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3 Minutes 17 Seconds

Her appointment was scheduled for 1:15pm.  She was his 3rd afternoon appointment.  Now, having worked in the health-care field for over 20 years, I’m fairly tolerant in doctors’ office where patients with more pressing health issues may “jump the line”.  I get it, things happen and sometimes you have to wait.  However; that was not the case here as his afternoon clinic is strictly for follow-up.

 After an hour and 5 minutes they finally brought us to an exam room where the well-meaning nurse again blamed the scheduling team.  The nurse spent approximately 5 minutes with us, most of it spent gazing at her computer screen updating incorrect data, which we had also done during the 2 previous appointments as their system seemed to default back to medications my Aunt was taking at the time of her hospital discharge 6 months prior.

As she left the room she stated that the doctor would be with us “shortly”.  “Shortly” to me means anywhere from 5-10 minutes (and that’s being generous).  After waiting an additional 45 minutes in the exam room, I went out to see exactly how much he would be.  After inquiring with the nurse the doctor arrived within a minute.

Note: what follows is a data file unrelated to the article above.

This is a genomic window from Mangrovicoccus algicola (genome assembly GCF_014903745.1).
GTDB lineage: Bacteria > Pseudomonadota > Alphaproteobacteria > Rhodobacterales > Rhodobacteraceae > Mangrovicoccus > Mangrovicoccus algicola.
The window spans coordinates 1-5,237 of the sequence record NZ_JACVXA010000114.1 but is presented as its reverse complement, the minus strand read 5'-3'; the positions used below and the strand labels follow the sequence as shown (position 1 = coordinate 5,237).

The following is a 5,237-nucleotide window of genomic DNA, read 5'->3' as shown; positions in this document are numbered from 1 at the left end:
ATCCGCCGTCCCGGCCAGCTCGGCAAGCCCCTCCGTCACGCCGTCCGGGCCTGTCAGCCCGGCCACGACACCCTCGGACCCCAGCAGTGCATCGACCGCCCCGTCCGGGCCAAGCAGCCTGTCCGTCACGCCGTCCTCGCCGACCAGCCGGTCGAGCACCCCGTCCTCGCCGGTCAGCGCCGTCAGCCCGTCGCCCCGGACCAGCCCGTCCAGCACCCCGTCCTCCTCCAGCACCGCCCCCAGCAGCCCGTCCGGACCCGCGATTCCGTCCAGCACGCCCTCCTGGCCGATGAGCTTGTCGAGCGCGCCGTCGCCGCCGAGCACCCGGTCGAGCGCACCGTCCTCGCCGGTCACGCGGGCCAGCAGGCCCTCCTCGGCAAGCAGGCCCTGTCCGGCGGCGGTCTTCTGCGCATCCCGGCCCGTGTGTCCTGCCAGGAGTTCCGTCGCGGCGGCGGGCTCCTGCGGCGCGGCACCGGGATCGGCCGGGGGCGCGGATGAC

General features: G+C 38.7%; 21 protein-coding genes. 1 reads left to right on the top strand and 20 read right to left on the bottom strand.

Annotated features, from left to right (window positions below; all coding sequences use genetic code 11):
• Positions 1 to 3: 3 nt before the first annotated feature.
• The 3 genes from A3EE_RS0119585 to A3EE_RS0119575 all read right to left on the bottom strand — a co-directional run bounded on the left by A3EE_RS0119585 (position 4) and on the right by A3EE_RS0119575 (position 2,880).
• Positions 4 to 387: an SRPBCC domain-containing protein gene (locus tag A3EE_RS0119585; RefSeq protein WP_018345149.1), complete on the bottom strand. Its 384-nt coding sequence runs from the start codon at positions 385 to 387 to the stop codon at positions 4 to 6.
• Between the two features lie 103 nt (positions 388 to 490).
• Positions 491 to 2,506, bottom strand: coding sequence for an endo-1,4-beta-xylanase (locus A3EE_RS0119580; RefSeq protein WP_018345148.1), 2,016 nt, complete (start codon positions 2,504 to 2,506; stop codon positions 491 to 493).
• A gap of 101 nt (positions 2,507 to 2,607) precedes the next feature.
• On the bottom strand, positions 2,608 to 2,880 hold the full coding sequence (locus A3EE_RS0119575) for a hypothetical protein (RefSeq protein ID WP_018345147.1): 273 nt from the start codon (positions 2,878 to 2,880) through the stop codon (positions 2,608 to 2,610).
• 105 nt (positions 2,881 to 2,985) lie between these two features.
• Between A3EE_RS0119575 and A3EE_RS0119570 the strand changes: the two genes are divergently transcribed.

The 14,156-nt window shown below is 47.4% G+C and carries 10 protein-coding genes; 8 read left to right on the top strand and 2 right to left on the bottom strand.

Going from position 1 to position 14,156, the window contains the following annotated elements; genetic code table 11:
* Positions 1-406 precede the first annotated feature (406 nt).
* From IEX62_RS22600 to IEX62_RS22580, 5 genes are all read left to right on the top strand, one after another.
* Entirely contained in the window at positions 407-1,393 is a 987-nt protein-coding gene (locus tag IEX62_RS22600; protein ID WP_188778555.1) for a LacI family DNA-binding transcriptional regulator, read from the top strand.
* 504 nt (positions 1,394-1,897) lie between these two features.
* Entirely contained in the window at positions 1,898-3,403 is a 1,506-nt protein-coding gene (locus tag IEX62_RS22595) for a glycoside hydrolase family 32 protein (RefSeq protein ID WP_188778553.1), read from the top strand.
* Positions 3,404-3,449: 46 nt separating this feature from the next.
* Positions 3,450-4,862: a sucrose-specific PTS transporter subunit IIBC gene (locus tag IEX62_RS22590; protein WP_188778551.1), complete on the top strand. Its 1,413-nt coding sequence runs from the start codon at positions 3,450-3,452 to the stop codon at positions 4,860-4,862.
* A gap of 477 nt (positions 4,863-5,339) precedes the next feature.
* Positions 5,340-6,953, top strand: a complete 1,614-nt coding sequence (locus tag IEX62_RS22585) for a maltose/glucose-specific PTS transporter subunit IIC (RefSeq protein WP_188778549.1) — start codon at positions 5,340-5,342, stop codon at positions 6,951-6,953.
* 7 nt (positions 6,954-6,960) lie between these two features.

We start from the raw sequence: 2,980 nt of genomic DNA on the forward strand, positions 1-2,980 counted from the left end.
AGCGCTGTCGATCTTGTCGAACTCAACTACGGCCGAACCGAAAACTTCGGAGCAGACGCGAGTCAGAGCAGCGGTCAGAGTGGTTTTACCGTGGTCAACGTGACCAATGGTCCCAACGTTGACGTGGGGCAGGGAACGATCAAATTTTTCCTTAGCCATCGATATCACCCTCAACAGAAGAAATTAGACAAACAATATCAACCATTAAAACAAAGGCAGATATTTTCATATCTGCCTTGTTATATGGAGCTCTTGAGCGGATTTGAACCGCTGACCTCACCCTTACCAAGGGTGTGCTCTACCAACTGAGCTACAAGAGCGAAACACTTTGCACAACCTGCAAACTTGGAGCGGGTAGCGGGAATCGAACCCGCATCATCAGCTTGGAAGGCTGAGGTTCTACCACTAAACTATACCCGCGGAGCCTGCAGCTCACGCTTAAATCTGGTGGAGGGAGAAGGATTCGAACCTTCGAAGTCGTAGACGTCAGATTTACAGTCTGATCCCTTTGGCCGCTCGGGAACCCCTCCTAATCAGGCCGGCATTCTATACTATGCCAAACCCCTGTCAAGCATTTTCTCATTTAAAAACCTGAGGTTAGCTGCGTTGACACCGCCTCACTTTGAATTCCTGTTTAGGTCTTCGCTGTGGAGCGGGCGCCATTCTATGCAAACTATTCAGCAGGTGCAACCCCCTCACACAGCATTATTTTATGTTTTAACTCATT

Upon his opening the door I hit the stopwatch feature on my phone.  After waiting over 2 hours, the doctor spent a TOTAL of 3 minutes and 17 seconds with us which included walking with him down the hall to view my Aunt’s most recent X-ray.

I feel that this doctor continually demonstrated a blatant disrespect for his patients by cramming appointment times.

So what can be done (besides blogging my frustrations)?

  1. Ask about timeline when making the appointment – if you are taking time off of work for the appointment, inquire about average wait times.

  2. The squeaky wheel gets the grease – keep asking when they think you will be seen and they may send you to a room just to get you out of the waiting area.

  3. Write a letter to the doctor about your experience in their office and cc the hospital they are affiliated with.  (keep it cordial, no need to cuss them out, although that might be how your first draft reads)

  4. Keep the doctor accountable – the scheduler does not have more power than the doctor.  They set the time schedule that the intake people work off of.

  5. Find another doctor – If you can change to one who is more respectable of their patients then I say do it.

A doctor’s time and work is important, however; so is yours.  You have a right to voice your concerns and be an advocate for those you love.

#workingcaregiver #patience #doctor #encouragement #takingcareofyourself #caregiving #caregivingandstress #DrRosenblat #eldercare #medical #worklifeflex #respect #Healthcare #waiting #waitingroom #aging #beinganadvocateforparents

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